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Dudus tries to quash tapping evidence

Christopher “Dudus” Coke appeared in a Manhattan courtroom yesterday, seeking to quash wiretap evidence of gun-running and drug-dealing, weighing heavily into US authorities’ case against the Jamaican.

Coke faces charges of heading an international criminal organisation, the Shower Posse, that sold ganja and crack, and dealt firearms in and around the New York area, returning most of the profits to Kingston.

A narcotics conviction carries a mandatory sentence of 10 years, and a maximum of life imprisonment and a US$4 million fine. The firearms charge carries a maximum sentence of five years and a fine of US$250,000, twice what he gained from the trade.

While a full trial is not expected until September, yesterday’s evidentiary hearing convened at 4pm, as attorneys for Mr Coke sought to persuade US district judge, Robert P. Patterson Jr to exclude wiretaps on Mr Coke’s telephone conversations with his US co-conspirators.

Coke attorney, Stephen Rosen, says the bugs, although approved by Jamaica’s Supreme Court, breached both Jamaica and US law because the justices were never told that the taps would be shared with the US Drug Enforcement Agency.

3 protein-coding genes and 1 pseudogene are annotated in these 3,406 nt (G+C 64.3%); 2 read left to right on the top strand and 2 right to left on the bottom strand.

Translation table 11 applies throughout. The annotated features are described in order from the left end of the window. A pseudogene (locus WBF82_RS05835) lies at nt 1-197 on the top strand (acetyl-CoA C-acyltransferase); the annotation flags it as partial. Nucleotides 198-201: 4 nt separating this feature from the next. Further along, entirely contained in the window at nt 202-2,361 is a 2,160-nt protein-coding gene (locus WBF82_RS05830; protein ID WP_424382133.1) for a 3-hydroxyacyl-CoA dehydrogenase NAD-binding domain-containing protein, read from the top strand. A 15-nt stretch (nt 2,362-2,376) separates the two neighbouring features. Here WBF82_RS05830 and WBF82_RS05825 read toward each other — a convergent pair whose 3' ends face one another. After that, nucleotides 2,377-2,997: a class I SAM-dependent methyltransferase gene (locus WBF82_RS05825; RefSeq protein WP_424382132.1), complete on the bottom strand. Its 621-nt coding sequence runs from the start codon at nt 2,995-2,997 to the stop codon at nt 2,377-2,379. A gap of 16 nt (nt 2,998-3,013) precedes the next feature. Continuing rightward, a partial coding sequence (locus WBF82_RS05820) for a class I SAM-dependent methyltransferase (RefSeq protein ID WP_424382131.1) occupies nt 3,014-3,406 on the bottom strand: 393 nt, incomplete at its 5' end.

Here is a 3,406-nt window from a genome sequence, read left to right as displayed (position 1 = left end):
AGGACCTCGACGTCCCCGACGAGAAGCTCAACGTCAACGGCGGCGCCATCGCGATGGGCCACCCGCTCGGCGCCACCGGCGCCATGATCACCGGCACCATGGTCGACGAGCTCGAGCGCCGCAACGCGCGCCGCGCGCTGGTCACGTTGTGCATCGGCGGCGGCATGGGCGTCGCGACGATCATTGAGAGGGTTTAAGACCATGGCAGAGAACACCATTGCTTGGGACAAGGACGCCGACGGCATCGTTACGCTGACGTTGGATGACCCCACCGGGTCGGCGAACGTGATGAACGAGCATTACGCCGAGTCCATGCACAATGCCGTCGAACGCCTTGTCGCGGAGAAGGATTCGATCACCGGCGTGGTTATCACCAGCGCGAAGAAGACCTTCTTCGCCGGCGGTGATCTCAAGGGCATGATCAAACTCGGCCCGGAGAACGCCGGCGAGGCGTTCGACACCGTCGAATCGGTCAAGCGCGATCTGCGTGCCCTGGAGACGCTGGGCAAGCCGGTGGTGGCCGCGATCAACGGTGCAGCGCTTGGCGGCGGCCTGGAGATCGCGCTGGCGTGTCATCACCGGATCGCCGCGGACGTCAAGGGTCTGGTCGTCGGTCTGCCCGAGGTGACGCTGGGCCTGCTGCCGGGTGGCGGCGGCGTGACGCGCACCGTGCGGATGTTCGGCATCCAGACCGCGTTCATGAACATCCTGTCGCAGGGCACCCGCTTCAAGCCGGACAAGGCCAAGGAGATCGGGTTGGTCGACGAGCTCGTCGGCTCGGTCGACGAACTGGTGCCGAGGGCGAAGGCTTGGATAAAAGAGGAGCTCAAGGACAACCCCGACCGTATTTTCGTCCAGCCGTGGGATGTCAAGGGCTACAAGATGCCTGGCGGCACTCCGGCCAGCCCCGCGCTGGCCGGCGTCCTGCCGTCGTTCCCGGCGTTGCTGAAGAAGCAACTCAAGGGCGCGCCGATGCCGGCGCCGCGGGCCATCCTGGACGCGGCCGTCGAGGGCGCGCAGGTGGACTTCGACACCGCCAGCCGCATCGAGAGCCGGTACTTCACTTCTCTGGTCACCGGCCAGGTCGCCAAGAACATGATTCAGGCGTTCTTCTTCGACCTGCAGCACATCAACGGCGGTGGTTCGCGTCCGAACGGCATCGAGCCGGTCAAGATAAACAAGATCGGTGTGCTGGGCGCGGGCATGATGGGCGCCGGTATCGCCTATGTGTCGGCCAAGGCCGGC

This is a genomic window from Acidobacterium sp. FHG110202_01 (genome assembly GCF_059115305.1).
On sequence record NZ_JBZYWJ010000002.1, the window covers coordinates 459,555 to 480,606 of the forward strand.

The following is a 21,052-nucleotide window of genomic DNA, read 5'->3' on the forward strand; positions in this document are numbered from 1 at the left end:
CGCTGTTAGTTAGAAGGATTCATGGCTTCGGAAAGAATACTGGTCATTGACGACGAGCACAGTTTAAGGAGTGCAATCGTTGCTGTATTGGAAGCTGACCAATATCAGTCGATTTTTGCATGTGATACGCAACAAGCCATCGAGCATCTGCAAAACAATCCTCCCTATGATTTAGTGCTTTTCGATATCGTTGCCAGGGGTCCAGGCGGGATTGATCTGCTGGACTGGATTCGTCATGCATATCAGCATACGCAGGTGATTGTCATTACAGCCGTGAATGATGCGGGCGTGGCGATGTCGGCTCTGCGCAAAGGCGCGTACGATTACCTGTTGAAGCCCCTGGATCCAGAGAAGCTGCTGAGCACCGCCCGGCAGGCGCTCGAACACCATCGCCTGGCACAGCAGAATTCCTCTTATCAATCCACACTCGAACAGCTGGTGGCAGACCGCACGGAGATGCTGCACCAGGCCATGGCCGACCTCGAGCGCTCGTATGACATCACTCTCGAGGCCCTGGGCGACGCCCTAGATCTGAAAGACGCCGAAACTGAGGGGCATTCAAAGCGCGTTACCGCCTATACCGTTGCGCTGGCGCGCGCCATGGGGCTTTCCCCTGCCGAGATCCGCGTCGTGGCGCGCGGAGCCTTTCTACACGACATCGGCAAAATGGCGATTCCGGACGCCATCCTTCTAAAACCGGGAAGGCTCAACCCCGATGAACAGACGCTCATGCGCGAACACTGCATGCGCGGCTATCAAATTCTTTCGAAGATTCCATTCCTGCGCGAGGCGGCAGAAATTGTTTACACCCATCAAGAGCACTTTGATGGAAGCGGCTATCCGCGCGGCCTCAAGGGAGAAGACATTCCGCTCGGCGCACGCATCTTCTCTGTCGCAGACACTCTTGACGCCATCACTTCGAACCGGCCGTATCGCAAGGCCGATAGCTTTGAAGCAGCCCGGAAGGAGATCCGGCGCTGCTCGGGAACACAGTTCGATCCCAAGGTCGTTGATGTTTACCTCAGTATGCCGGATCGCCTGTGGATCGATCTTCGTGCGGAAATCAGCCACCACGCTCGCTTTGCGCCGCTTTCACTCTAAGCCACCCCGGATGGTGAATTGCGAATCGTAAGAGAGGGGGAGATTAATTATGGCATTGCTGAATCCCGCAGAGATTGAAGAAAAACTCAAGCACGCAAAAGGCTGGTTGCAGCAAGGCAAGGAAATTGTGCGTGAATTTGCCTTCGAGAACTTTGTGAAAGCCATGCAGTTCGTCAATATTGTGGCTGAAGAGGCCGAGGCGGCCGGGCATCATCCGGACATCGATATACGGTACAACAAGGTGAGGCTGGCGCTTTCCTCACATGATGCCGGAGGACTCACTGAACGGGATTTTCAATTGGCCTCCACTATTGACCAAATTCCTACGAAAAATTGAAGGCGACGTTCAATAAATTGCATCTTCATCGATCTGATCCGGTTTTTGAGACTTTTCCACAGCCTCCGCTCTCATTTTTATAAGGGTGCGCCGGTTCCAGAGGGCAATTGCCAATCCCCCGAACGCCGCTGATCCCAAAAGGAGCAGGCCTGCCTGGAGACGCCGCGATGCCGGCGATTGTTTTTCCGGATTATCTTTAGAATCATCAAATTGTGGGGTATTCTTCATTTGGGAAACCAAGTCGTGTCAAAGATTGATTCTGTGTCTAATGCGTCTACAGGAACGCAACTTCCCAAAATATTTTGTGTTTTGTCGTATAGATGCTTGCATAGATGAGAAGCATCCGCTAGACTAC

Rosen and his team, which includes former Cayman Islands Grand Court Justice Priya Levers, argued earlier to unseal three affidavits from the Commissioner of Police, seeking permission for the bugs, but failing to tell the justices that US law enforcement would be party to the information. The taps, initially authorised in 2004, were subsequently renewed, all illegally, Mr Rosen says.

Prosecutors say the motion should be ignored because Mr Coke did not raise the argument before his June 2010 extradition from Kingston to New York, the culmination of a yearlong wrangle about the wiretaps.

In documents filed last Friday in the US District Court for the Southern District of New York, Rosen points out that Mr Coke has never been charged with a crime in Jamaica and therefore could not have challenged the wiretaps.

He also refers to studies by both Jamaica’s Attorney General and a Commission of Enquiry that concluded the wiretaps were illegal.

Because the bugs formed the basis of Mr Coke’s August 2008 Grand Jury indictment, US prosecutors are relying on the information to convict him.

If the wiretaps are excluded, US prosecutors will be forced to rely on the testimony of long-term prisoners in US jails.

“They are all serving 20-year and 30-year sentences, and want them reduced in exchange: What find of credibility do they have?” Mr Rosen asked in an earlier statement.


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